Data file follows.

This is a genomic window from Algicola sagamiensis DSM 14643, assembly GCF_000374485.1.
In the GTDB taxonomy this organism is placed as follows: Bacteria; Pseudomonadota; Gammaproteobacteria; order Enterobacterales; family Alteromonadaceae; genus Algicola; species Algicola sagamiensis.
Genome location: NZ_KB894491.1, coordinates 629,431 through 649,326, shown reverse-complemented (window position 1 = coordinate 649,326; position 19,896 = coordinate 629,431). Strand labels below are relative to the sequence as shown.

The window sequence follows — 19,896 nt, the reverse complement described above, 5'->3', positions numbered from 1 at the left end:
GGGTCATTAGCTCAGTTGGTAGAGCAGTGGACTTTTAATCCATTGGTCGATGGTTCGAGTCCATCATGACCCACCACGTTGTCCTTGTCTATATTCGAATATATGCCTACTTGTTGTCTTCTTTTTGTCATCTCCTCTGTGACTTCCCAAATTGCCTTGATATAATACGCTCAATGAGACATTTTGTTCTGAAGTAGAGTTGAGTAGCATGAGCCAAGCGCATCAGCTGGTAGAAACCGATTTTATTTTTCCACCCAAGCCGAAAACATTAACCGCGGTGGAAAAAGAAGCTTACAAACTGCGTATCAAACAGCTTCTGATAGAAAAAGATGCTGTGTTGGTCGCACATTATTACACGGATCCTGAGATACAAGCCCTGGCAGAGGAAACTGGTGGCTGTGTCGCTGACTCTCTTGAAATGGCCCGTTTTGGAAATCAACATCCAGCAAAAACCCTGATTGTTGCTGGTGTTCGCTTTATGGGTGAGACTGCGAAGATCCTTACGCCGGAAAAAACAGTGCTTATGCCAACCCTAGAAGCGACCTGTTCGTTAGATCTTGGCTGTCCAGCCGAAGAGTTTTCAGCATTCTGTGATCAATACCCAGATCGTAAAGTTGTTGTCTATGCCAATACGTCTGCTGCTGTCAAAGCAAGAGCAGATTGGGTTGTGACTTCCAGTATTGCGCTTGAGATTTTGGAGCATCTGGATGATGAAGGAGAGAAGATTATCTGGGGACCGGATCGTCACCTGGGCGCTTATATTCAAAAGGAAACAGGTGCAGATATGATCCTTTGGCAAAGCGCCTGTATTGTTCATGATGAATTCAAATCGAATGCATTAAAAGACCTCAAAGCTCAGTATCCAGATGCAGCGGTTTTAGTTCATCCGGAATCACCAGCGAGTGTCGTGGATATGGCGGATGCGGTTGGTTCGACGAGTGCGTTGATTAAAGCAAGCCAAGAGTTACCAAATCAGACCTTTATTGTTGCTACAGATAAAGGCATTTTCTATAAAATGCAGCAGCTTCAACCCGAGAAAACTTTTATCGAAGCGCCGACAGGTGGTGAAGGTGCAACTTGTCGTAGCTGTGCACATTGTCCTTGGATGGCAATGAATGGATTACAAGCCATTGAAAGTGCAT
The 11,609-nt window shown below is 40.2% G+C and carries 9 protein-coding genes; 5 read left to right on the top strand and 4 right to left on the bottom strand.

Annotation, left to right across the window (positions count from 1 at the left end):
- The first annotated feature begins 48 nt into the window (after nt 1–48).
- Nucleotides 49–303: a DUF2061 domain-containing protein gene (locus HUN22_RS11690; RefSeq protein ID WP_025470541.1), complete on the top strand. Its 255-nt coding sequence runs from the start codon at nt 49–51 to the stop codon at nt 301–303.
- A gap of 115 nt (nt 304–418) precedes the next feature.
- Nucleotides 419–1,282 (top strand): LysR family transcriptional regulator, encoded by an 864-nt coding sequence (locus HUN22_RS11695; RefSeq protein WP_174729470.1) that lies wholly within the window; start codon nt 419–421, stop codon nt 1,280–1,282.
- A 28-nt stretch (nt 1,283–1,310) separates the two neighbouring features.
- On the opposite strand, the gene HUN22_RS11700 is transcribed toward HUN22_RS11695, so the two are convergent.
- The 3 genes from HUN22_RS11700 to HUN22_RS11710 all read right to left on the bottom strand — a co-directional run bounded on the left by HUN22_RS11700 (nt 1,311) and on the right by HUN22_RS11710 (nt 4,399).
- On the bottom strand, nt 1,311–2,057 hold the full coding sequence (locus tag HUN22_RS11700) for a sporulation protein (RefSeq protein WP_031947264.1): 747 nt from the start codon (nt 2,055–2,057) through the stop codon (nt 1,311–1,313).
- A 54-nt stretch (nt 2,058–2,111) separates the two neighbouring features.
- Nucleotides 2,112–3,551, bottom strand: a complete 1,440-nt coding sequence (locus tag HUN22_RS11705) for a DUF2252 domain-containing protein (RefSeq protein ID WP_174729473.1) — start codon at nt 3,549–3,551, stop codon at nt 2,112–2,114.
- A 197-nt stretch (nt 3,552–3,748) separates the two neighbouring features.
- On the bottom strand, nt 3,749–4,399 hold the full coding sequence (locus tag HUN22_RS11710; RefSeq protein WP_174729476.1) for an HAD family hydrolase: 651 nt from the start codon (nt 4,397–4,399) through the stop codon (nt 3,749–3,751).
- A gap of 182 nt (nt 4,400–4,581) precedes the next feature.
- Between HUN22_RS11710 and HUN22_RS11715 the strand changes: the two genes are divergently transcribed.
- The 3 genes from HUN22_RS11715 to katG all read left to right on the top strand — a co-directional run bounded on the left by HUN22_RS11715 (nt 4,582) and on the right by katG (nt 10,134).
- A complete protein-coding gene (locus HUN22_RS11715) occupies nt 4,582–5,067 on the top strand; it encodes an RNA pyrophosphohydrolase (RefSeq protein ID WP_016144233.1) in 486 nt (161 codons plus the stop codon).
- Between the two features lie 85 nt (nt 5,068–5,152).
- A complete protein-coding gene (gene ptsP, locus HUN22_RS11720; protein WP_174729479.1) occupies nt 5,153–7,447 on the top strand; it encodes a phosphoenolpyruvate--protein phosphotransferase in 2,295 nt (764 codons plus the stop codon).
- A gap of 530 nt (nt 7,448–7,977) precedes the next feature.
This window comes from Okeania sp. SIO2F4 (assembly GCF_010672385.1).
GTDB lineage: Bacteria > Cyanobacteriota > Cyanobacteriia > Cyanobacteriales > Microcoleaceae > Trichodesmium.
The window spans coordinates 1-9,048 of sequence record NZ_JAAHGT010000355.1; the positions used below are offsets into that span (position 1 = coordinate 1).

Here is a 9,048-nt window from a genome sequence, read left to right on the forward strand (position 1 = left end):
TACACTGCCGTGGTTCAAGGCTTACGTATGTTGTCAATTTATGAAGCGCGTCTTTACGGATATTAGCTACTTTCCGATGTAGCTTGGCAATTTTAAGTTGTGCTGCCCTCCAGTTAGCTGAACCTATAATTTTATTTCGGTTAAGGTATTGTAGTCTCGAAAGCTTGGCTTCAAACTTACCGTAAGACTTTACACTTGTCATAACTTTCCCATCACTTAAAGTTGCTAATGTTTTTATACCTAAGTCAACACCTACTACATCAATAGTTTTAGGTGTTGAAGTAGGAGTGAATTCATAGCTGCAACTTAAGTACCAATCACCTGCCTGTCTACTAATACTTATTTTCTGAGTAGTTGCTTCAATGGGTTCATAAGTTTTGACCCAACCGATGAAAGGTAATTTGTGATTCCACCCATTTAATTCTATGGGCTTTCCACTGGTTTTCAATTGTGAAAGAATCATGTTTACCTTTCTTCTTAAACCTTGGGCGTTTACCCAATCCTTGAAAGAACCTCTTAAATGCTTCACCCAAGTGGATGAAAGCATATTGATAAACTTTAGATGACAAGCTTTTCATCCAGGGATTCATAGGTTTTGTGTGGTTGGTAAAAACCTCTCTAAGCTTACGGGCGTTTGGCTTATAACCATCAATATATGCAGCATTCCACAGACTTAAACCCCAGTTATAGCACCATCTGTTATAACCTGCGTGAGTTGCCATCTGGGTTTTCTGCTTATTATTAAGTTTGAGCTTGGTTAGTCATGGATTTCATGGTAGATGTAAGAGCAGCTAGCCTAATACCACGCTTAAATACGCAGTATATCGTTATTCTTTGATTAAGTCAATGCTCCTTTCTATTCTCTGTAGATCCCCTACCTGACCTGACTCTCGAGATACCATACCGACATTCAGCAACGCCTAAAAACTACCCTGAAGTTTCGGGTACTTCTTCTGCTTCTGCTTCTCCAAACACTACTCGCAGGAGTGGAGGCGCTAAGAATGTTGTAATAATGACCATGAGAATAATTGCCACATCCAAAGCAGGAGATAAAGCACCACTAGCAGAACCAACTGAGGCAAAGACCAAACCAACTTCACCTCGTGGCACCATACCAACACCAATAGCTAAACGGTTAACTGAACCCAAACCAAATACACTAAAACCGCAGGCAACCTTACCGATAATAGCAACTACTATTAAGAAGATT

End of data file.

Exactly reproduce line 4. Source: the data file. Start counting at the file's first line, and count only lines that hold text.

The window sequence follows — 19,896 nt, the reverse complement described above, 5'->3', positions numbered from 1 at the left end: